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Research Highlight | October 21, 2021

TFRI-funded biobank used to make important findings that could help personalize and improve treatments for ovarian cancers

Ovarian cancers are the deadliest type of gynecological cancers, with a five-year survival rate of only 45 per cent. To improve outcomes for patients diagnosed with this disease, since 2009, the TFRI has funded the Canadian Ovarian Experimental Unified Resource (COEUR), a pan-Canadian biobank that has helped collect more than 2,000 ovarian cancer samples from patients across the country. This resource has allowed researchers to analyze and compare tumours to identify biomarkers and classify different subtypes of the disease, with the goal of making findings that can help personalize treatments for ovarian cancer patients from coast to coast to coast.

“Since the beginning of the project, our goal has been to create a cohort of patients who have had ovarian cancer and to collect their biological samples so we can ask questions about sub-typing the disease,” explains Dr. Anne-Marie Mes-Masson, a principal scientist at the Centre de recherche du Centre hospitalier de L’Université de Montréal (CRCHUM) and one of three co-principal investigators of COEUR. “This has helped us to identify biomarkers that could allow us to better stratify patients when it comes to treatment.”

Twelve years after it first received TFRI funding, the resource continues to be invaluable for researchers. In recent months, Dr. Mes-Masson and colleagues across the country have used it to make significant findings that could help personalize treatments for patients diagnosed with ovarian cancer.

Discovering new prognostic biomarkers for the deadliest type of ovarian cancer

High-grade serous carcinoma (HGSC) is the most frequent, aggressive, and lethal type of ovarian cancer. Today, standard treatment consists of an aggressive combination of surgery and chemotherapy, with mixed results: while the majority of patients benefit from these invasive treatments, many relapse after only a short period of remission.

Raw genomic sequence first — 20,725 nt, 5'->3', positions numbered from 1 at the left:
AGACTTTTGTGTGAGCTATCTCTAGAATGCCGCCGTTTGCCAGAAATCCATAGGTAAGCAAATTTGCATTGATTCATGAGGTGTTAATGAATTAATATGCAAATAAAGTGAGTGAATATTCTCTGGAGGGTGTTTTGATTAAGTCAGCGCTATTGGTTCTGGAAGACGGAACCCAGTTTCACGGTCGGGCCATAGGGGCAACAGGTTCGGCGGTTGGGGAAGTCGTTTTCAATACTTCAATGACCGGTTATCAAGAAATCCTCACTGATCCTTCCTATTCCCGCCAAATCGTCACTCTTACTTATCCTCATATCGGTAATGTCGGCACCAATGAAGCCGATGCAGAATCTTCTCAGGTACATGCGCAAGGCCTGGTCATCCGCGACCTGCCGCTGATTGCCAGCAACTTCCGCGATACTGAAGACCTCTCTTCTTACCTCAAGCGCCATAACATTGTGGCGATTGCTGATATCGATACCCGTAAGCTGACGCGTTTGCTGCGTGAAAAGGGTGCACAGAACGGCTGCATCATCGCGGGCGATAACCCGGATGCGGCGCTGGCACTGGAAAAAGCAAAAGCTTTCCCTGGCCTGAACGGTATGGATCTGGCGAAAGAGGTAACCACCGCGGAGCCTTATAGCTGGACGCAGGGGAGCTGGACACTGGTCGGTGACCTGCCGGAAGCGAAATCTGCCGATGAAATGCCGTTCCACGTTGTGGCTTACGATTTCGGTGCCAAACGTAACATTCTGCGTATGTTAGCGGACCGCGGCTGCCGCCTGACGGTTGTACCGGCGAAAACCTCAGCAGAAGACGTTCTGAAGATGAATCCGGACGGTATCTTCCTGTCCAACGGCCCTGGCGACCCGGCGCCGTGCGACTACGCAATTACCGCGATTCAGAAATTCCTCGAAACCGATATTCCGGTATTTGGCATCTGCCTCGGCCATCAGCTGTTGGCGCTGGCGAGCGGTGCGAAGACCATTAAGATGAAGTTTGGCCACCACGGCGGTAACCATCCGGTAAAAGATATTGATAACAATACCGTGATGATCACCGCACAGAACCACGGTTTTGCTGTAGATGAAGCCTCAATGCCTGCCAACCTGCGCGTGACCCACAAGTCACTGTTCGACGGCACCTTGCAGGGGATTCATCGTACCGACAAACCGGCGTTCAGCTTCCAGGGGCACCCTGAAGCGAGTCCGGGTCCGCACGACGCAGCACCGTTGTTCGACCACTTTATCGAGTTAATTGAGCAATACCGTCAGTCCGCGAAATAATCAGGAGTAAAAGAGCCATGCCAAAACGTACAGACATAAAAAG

In this context, finding prognostic biomarkers that can identify those most likely to survive longer can be useful in the context of clinical management of the disease. That is exactly why Dr. Mes-Masson and her colleagues are so excited about a new discovery published in the International Journal of Molecular Sciences (May 2021).

“We found that searching for two biomarkers that are routinely used in pathology, Keratin 7 and E-Cadherin, is an extremely efficient way to predict patients with the best and worst outcomes,” says Dr. Mes-Masson. “This combination outperforms any other published prognostic biomarker, which is especially helpful as these stainings are routine which means they could be readily taken up by pathologists.”

“The COEUR resource has been instrumental in this work as it provided us with a significant number of high-quality patient tissues and clinical data to get strong and valuable results,” says Dr. Laudine Communal, a clinical coordinator at CRCHUM and the study’s first author. “We believe that the E-CADH-KRT7 combination is a very promising signature to predict HGSC patient prognosis and standard treatment response and could prove important when selecting the best treatment options.”

Interestingly, several studies from other groups have demonstrated that Keratin 7 has a strong prognostic value in other cancers such as gastric and pancreatic adenocarcinoma.

Finding ways to make ovarian cancer cells more sensitive to chemotherapy

A joint team of researchers in Quebec and Ontario has used samples from COEUR to make another important finding that has the potential to improve care for patients with HGSC. Published in the Journal of Clinical Investigation (April 2021), the finding identified a new target – a peptide called the relaxin receptor (RXFP1) – that when targeted, can make ovarian cancer cells more vulnerable to a commonly used type of chemotherapy known as cisplatin.

“Using samples from COEUR, we were able to show that the relaxin/RXFP1 signaling pathway plays an important role in the initiation and progression of ovarian cancer,” says Dr. Robert Rottapel, a senior scientist at the Princess Margaret Cancer Centre in Toronto and the paper’s senior author. “But more importantly we found that this pathway is a therapeutic vulnerability in OC: inhibition of RXFP1 increased chemotherapy sensitivity of OC cell lines and abrogated in vivo tumour formation.”

While the research must still be advanced, this finding demonstrates that targeting the relaxin/RXFP1 pathway may have therapeutic potential for treating a subset of patients with ovarian cancer, particularly in combination with standard cisplatin therapy, and could potentially overcome chemoresistance of platinum-resistant tumours. 

Paper 1

A Keratin 7 and E-Cadherin Signature Is Highly Predictive of Tubo-Ovarian High-Grade Serous Carcinoma Prognosis 


Laudine Communal, Noemi Roy, Maxime Cahuzac, Kurosh Rahimi, Martin Köbel, Diane M. Provencher and Anne-Marie Mes-Masson 

Paper 2

Inhibition of relaxin autocrine signaling confers therapeutic vulnerability in ovarian cancer 


Helen E. Burston, Oliver A. Kent, Laudine Communal, Molly L. Udaskin, Ren X. Sun, Kevin R. Brown, Euihye Jung, Kyle E. Francis, Jose La Rose, Joshua Lowitz, Ronny Drapkin, Anne-Marie Mes-Masson, and Robert Rottapel 


These studies were partly funded by the Terry Fox Translational Research Program Grant to the Canadian Ovarian Experimental Unified Resource (COEUR)